Engineering & Mining Journal

OCT 2018

Engineering and Mining Journal - Whether the market is copper, gold, nickel, iron ore, lead/zinc, PGM, diamonds or other commodities, E&MJ takes the lead in projecting trends, following development and reporting on the most efficient operating pr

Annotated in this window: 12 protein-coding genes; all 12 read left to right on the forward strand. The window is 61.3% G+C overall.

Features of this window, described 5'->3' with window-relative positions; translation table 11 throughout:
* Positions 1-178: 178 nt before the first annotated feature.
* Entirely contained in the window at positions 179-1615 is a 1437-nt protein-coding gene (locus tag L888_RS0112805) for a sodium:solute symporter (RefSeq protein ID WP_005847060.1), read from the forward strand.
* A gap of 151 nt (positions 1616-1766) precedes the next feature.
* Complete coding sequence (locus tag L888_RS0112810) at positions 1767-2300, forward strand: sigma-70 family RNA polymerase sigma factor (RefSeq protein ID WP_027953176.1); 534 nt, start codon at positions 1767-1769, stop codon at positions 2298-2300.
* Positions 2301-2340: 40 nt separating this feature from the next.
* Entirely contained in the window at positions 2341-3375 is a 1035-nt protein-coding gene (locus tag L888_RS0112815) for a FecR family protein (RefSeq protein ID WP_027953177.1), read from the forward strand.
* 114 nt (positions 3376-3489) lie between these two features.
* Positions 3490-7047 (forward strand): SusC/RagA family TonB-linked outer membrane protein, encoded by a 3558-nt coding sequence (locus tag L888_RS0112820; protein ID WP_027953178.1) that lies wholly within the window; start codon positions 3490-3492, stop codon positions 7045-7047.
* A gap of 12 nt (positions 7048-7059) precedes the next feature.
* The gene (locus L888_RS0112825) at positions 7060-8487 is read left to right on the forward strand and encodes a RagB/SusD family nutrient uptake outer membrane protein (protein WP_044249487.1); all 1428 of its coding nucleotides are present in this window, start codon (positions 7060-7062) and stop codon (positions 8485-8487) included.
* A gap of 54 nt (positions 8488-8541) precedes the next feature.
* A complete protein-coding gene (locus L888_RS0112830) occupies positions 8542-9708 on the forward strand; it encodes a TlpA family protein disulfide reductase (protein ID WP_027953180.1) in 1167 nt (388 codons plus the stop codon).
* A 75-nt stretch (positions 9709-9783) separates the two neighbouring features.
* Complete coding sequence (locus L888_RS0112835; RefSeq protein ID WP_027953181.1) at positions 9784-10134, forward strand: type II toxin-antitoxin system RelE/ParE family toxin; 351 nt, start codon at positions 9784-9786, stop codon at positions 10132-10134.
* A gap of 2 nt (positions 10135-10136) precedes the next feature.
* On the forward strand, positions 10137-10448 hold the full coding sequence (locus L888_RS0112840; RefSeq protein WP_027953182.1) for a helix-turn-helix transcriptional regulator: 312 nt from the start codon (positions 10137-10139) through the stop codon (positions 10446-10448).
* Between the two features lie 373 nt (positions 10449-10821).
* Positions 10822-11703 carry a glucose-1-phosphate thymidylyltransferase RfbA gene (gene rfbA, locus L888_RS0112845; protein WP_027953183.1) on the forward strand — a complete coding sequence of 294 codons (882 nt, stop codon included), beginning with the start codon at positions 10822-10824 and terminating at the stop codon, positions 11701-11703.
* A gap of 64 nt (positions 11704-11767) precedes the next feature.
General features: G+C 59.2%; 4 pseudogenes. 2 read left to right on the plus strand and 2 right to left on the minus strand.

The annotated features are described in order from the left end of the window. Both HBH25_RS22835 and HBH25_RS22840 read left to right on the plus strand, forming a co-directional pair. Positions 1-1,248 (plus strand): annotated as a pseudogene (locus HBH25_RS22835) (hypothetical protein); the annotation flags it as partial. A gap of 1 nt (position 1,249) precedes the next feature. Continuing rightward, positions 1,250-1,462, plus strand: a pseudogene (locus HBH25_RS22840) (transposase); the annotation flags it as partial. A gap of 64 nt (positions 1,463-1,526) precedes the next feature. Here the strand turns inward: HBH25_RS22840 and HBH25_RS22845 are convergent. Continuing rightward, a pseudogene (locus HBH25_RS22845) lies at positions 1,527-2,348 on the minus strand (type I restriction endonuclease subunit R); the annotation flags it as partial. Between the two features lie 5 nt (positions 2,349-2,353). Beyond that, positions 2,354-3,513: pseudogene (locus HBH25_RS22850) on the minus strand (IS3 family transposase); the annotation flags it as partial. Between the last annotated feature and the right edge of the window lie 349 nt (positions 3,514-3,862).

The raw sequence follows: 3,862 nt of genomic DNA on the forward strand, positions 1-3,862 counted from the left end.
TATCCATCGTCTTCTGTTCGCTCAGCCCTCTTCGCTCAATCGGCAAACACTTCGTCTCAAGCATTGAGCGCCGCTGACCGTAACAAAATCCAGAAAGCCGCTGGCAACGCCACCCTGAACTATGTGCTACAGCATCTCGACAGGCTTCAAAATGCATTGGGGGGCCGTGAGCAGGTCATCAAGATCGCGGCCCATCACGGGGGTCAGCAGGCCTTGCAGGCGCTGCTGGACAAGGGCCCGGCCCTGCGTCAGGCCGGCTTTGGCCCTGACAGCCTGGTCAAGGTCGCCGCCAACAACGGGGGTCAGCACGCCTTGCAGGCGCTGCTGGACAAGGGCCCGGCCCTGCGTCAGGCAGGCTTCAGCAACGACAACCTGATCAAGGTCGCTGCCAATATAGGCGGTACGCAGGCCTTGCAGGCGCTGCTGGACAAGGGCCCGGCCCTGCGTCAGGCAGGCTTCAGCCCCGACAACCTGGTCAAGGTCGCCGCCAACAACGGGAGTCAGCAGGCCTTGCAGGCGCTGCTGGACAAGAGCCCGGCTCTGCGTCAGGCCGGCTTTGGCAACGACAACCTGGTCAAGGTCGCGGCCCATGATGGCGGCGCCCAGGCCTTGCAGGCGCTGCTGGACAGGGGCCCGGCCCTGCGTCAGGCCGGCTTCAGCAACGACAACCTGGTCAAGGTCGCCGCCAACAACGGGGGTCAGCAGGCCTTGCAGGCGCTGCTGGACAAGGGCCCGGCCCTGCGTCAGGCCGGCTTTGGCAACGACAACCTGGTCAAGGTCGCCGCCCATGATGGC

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ELECTRA MINING 70 E&MJ • OCTOBER 2018 www.e-mj.com Thousands Gather at Electra Trade shows can measure the business pulse of a country, and Electra Mining Africa held every two years in Johannesburg is no different By Gavin du Venage, South African Editor Held in the sprawling Nasrec complex just south of the city, Electra Mining 2018 hosted 900 exhibitors across five halls. In between the stands with eager sales people, the undercurrent could be felt. Can the beleaguered South African mining industry dig itself out of the hole in which it finds itself? At the height of production in the 1970s, South African mines were refining more than 1,000 tons of gold per year, more than two thirds of global produc- tion at the time. One mine alone, Durban Deep founded in 1896, produced more than US$20 billion worth of gold over its lifetime before it closed in 2001. Today, the country mines less than 140 tons a year, and has plunged from the No. 1 producer to a distant eighth in world rankings, according to the GFMS Gold Survey 2018. Slowing the decline, if not reversing it, has become an urgent priority for the gold miners themselves as well as the government. There's no clear answer as to what it will take to turn gold's production de- cline around, but at least the industry is making its first real efforts to right itself. Electra coincided with the launch of the Mandela Mining Precinct, an initiative to combine state and private sector money into research and development. Unlike its international counterparts in Canada, the U.S. and Australia, South African mining firms spent almost noth- ing on R&D, said Alistair Macfarlane, president of the South African Institute of Mining and Metalurgy. Research and Development Speaking at a symposium held as part of the Electra exhibition, Macfarlane said South African companies were at last rec- ognizing the need for research. "We need to intensify R&D, because if we keep go- ing the way we are, we'll keep losing jobs and shutting mines, especially in the gold and platinum sectors." It's a goal worth pursuing. Macfar- lane noted that South Africa still has around 60,000 tons of gold in the ground — about half of what has already been mined in the past 140 years. "The problem is, the gold that's left is too deep underground, and too low a grade," Macfarlane said. Depths of below 4 km underground are now common. At the same time, the trace amounts of gold per ton of rock is also lower than in the past. Deeper mines come at a cost of lives. Sibanye Stillwater, a gold producer that operates some of South Africa's oldest and deepest mines has already lost 20 men this year, half the 45 fatalities the industry has suffered so far in 2018. The answer is probably going to be new technology such as robotics for deep- er ores. "Technology is needed to devel- op those resources below 4 km," Mac- farlane added. Robotics could help with the deeper level ore bodies, blast-less extraction in the higher levels. The launch of the Mandela Mining Pre- cinct is intended to bring research and de- velopment under one roof and speed up the adoption of new technology. The precinct will combine the efforts of the state-funded Council for Scientific and Industrial Re- search and the Universities of Johannes- burg, Pretoria and the Witwatersrand. Meanwhile, the local industry will also have to confront the reality that jobs will be lost as it adopts new technology. A recent study by the Minerals Council of South Africa showed employment had al- ready decreased from 166,000 in 2007 to 112,000 in 2017, a fall of 32%. By next year, jobs could fall below 100,000, a figure last seen in 1910. Paul Jourdan, project manager at the Mining Equipment Manufacturers of South Africa, told a gathering of mining executives at Electra that he hopes some- The latest in mining equipment and technology was on display at Electra Mining in Johannesburg during September.

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